Author Spotlight: Christine Brooks

Neece Editorial is pleased to present the lovely Christine Brooks. She actively publishes poetry and creative nonfiction.

Who is Christine Brooks?

Christine A. Brooks is a graduate of Western New England University with her B.A. in Literature, and is currently attending Bay Path University for her M.F.A. in Creative Nonfiction, graduating May 2019. A series of poems, The Ugly Five, are in the summer issue of Door Is A Jar Magazine and her poem, The Writer, is in the June, 2018 issue of The Cabinet of Heed Literary Magazine. Three poems, Puff, Sisterand Grapesare in the 5thissue of The Mystic Blue Review. ​Her vignette, Finding God, is in in the December issue of Riggwelter Press, and her series of vignettes, Small Packages,was named a semifinalist at Gazing Grain Press in August 2018. Her poem, The Monarch,is published in the October 2018 issue and The Manis published in November 2018 issue of the Amethyst Review. Her poem, White Light will appear in the April 2019 issue of The Cabinet of Heed.

Want to know more about Christine Brooks?

Follow her on social media and view published works on her website:

Twitter- @OMG_its_CBrooks 



1. What genre/s do you write in? And why?

I write memoir and poetry but have written a fiction book as well. For the most part, I listen to my inner muse and go where it tells me to go, sounds a bit weird saying that out loud but that is how it has worked for the last five years or so.

Two years ago, I learned that Emily Dickinson was a distant cousin so my professors at Bay Path University encouraged me to try writing poetry. After finishing my thesis, it feels like a relief to write short poems which are mostly unstructured free verse.

2. Tell me about your WIP. 

My WIP is my memoir titled, Letters to M. I started doing biological research for my thesis and when I found out about Emily I started journaling to her.  I thought it was just for fun at first and didn’t realize those letters would become the basis of my thesis and WIP.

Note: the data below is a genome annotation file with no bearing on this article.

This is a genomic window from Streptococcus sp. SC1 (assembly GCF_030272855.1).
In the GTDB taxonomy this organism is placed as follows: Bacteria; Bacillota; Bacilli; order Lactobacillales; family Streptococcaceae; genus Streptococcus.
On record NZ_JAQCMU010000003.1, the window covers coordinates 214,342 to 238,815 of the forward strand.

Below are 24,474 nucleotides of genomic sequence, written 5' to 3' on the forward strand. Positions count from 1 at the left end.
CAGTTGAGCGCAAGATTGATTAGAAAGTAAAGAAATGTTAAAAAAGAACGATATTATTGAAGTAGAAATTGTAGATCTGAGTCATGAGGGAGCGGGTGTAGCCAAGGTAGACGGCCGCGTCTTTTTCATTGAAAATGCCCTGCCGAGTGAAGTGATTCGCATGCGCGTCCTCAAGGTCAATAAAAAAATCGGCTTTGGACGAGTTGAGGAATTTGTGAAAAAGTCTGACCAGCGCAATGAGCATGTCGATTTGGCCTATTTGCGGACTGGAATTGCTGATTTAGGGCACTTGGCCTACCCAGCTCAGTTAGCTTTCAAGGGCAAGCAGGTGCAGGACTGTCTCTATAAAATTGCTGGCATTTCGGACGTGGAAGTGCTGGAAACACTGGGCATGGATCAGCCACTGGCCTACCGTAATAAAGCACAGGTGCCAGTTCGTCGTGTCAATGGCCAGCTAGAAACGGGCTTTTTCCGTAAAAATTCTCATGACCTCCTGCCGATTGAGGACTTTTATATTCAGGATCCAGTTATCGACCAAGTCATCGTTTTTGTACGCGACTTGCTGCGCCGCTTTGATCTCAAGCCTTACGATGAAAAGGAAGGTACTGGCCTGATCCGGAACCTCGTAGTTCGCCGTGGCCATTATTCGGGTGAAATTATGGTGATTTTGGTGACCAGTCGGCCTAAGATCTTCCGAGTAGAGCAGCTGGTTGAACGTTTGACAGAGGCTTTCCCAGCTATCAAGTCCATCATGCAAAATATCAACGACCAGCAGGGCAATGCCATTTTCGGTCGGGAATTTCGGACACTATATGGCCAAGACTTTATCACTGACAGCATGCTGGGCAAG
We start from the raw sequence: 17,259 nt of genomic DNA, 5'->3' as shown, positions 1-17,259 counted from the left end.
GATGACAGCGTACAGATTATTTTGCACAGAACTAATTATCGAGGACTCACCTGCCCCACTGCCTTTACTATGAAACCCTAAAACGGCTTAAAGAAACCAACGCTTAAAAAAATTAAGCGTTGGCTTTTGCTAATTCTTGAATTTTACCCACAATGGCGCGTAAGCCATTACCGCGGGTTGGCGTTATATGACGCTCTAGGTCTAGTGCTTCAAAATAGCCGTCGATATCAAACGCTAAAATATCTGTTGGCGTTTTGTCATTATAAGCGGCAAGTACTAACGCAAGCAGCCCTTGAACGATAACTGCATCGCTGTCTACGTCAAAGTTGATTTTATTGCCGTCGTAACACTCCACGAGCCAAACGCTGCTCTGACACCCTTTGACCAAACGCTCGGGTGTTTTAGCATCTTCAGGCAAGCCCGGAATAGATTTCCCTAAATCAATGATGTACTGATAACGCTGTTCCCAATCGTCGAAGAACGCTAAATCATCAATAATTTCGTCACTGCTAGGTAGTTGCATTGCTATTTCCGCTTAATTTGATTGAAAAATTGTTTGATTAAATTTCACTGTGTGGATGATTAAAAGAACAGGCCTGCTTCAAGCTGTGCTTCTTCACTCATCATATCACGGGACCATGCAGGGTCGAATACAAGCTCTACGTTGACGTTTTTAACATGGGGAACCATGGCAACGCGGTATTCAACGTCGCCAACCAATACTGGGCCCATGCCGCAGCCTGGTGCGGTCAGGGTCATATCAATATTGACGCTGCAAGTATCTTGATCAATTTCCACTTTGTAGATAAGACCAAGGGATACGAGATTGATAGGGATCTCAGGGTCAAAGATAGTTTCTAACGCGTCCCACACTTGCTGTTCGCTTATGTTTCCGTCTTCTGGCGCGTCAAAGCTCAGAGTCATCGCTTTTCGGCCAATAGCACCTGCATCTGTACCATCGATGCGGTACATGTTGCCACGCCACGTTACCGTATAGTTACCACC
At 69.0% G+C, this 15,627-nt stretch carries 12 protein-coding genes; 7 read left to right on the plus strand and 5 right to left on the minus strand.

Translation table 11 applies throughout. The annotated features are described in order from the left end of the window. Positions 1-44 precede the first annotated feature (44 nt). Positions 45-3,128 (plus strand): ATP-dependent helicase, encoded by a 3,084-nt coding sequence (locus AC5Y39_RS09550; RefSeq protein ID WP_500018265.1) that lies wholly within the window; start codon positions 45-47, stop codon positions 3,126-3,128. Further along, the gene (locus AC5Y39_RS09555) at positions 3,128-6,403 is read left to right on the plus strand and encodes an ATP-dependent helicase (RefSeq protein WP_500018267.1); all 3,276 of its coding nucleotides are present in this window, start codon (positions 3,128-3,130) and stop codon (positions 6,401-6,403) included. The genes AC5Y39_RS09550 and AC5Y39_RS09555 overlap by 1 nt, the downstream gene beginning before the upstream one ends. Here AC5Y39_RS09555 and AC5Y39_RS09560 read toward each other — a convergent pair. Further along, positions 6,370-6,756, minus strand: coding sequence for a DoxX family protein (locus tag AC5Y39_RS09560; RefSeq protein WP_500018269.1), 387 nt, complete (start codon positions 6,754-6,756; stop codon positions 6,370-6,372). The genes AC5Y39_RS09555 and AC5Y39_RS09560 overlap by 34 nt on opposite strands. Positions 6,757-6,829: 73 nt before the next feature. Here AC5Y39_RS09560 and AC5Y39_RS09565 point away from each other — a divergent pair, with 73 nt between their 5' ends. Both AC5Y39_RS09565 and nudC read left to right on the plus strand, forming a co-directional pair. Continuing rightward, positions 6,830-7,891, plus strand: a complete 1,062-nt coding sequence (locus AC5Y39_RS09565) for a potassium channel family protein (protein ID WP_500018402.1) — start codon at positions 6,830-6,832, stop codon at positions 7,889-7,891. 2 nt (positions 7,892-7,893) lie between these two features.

As my research went deeper the M’s changed from Emily, to my mother Mary, to my imaginary friend growing up, the Man in the Moon, to my biological Mother and eventually to me.  

3. What writer (living or dead) would you most want to have dinner with? Why?

I would have loved to have dinner with Ernest Hemingway. I’m not sure we would get along but for me he represents a time in America that existed, seemingly, just for him to write about. His writing about the war and his time in Cuba are fascinating and I wonder had he been born 50 years later if he would have ever been a writer….I would like to ask him that.

4. What’s your writing process like? For example, where and when do you like to write? Do you write every single day? 

My process is downright bizarre and although I have discussed it before it always leads to blank faces and wild stares. Given how it happens, I understand why. I write very late at night (almost every night) on the notes section of my iphone. I wrote an entire novel, Tambo Man(55k words) that way. I type what comes to me and when I am done I copy and paste it to my email and then revisit it in the morning and put it in my Word document to proofread.

Strange, right?

5. What do you think makes a good story or poem?